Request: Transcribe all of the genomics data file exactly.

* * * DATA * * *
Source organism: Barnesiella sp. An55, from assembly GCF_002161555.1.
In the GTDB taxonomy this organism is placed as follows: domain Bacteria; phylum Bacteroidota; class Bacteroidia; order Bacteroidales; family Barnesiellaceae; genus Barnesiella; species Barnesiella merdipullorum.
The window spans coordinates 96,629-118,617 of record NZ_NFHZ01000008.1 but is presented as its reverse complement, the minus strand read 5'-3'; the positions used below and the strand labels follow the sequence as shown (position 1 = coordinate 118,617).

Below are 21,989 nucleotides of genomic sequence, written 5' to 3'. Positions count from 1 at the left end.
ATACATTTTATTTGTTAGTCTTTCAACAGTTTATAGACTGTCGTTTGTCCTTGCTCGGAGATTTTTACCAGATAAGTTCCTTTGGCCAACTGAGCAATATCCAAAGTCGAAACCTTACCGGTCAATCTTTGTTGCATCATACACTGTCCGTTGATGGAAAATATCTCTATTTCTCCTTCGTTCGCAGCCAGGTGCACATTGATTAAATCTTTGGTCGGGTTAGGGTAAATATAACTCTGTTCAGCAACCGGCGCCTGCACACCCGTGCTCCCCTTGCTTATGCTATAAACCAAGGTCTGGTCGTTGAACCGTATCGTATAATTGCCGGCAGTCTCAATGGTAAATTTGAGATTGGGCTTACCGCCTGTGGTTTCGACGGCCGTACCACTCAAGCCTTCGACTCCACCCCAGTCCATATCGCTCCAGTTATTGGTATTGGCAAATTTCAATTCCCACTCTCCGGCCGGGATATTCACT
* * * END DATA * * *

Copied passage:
Source organism: Barnesiella sp. An55, from assembly GCF_002161555.1.
In the GTDB taxonomy this organism is placed as follows: domain Bacteria; phylum Bacteroidota; class Bacteroidia; order Bacteroidales; family Barnesiellaceae; genus Barnesiella; species Barnesiella merdipullorum.
The window spans coordinates 96,629-118,617 of record NZ_NFHZ01000008.1 but is presented as its reverse complement, the minus strand read 5'-3'; the positions used below and the strand labels follow the sequence as shown (position 1 = coordinate 118,617).

Below are 21,989 nucleotides of genomic sequence, written 5' to 3'. Positions count from 1 at the left end.
ATACATTTTATTTGTTAGTCTTTCAACAGTTTATAGACTGTCGTTTGTCCTTGCTCGGAGATTTTTACCAGATAAGTTCCTTTGGCCAACTGAGCAATATCCAAAGTCGAAACCTTACCGGTCAATCTTTGTTGCATCATACACTGTCCGTTGATGGAAAATATCTCTATTTCTCCTTCGTTCGCAGCCAGGTGCACATTGATTAAATCTTTGGTCGGGTTAGGGTAAATATAACTCTGTTCAGCAACCGGCGCCTGCACACCCGTGCTCCCCTTGCTTATGCTATAAACCAAGGTCTGGTCGTTGAACCGTATCGTATAATTGCCGGCAGTCTCAATGGTAAATTTGAGATTGGGCTTACCGCCTGTGGTTTCGACGGCCGTACCACTCAAGCCTTCGACTCCACCCCAGTCCATATCGCTCCAGTTATTGGTATTGGCAAATTTCAATTCCCACTCTCCGGCCGGGATATTCACT